Corporate secretaries are key officers in a corporation or a company (we use those terms here interchangeably). In this article we examine the traditional role of the corporate secretary, look at how it has changed, and identify some of the tools that modern corporate secretary use to streamline the performance of their duties.
The traditional role of the corporate secretary
Originally, the law did not specifically set out the role of the corporate secretary. However, it appears that courts once viewed the role as purely administrative and clerical. In Barnett, Hoares & Co v South London Tramways Co (1887) 18 QBD 815, the Court of Appeal of England and Wales considered a case that turned on whether the corporate secretary could ‘speak for’ the corporation. The Judges in that case made some dismissive comments about the role of the corporate secretary:
A secretary is a mere servant; his position is that he is to do what he is told, and no person can assume that he has any authority to represent anything at all; nor can any one assume that statements made by him are necessarily to be accepted as trustworthy without further inquiry.
How the role has changed
While the corporate secretary still has overall responsibility for some administrative matters, the role has grown substantially. Throughout the 20th century, it has come to include a range of compliance, advisory and strategic functions. While the precise duties differ by jurisdiction, common responsibilities include:
- managing board meeting and committee processes. This means responsibility` for the preparation and distribution of board papers, agendas and minutes;
- managing shareholder engagement activities, including Annual General Meetings;
- carrying out board instructions and implementing board decisions;
- keeping share registers and other important registers up-to-date and compliant with the laws;
- providing advice to the board of directors on corporations law, listing rules and constitutional requirements;
- ensuring that the company is adhering to its compliance obligations such as requirements for continuous disclosure;
- engaging with regulators and other third parties such as external auditors;
In addition, corporate secretaries generally have a strategic role in advising on corporate governance and suggesting areas of improvement.
For more information see the Society for Corporate Governance’s ‘What is a Corporate Secretary?’
Is a corporation required to have a corporate secretary?
It depends on the country, state or jurisdiction. For example, the United Kingdom law requires public companies to appoint corporate secretaries, but it does not require private companies to do so. In cases where private companies choose not to appoint a company secretary, then the duties of the company secretary will fall to the directors.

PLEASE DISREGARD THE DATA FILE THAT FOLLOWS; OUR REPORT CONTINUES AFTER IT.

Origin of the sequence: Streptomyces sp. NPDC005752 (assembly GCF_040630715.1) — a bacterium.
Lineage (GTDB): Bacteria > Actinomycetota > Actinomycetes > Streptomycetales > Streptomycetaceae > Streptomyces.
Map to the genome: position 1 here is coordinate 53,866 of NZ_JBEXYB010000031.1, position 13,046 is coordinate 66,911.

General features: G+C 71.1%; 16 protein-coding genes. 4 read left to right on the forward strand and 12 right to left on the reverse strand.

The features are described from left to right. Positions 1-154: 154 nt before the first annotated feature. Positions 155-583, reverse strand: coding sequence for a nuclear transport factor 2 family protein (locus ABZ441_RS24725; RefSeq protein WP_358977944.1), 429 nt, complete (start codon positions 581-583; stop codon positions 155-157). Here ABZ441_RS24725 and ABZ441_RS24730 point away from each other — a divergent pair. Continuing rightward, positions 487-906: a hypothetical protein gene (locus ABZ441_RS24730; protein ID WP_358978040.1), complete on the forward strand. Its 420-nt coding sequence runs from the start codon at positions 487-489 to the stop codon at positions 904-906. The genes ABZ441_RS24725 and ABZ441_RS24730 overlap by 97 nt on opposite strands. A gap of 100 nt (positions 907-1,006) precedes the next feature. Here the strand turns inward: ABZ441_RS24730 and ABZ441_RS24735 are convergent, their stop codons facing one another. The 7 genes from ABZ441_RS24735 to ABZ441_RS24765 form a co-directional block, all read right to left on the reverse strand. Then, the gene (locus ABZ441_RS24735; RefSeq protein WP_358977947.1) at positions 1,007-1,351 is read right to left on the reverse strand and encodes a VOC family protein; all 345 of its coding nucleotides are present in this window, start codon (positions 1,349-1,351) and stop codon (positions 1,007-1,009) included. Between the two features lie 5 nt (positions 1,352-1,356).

What are the qualifications for the role?
This, again, depends on jurisdiction. In the United Kingdom, a company secretary of a public company must meet one of the following requirements under section 273 of the Companies Act 2006:
- be a member of one of the various institutes of chartered accountants in the United Kingdom or Ireland, or a member of the Institute of Chartered Secretaries;
- have been a company secretary of a public company for at least 3 of the 5 preceding years before appointment;
- be an advocate, barrister, or solicitor;
- be a person who by holding another position or member of a body, appears capable of discharging the functions of a secretary.
It is relatively common for the corporate secretary to also be the chief legal officer/general counsel of a corporation. Note, however, that the combining of these roles can lead to a blurring of legal responsibilities with serious consequences. In the High Court of Australia case Shafron v ASIC (2012) HCA 18, it was held that a person holding both these roles has a responsibility to advise on legal risk to the board of directors (i.e. they could not claim that their advice to the board was given only while wearing their company secretary ‘hat’).
What are the tools of a modern corporate secretary?
In discharging their function, corporate secretaries need to consider the best mechanisms for carrying out that job as efficiently as possible. Corporate secretaries need to carefully consider:
- automated compliance software to keep track of changing compliance obligations, dates of regulator filings , and changes to share registers;
- automating governance processes. This could include software solutions for processing the documents for board meetings (e.g., agendas, board reports and minutes), as well as the conduct of the meetings themselves;
- virtual shareholder engagement. Virtual shareholder meetings can be an excellent way of improving shareholder engagement and making the process more cost-effective.
It is difficult to define the role of the corporate secretary in any precise way. They have sometimes been referred to as the ‘chief administrative officer’ of a corporation or ‘the glue that holds an entire corporation together’. Their long list of duties includes administrative, advisory and strategic functions. Whatever the specific duties of the corporate secretary are, the corporation needs to consider whether the performance of this role might be improved by deploying the right tech tools.
A corporate secretary’s best friend, Convene’s board management solution efficiently streamlines the board meeting process from start to finish. From board pack compilation and to minute distribution, Convene is a valuable corporate governance tool for any modern corporate secretary. Read more about the solution or request for a free trial here.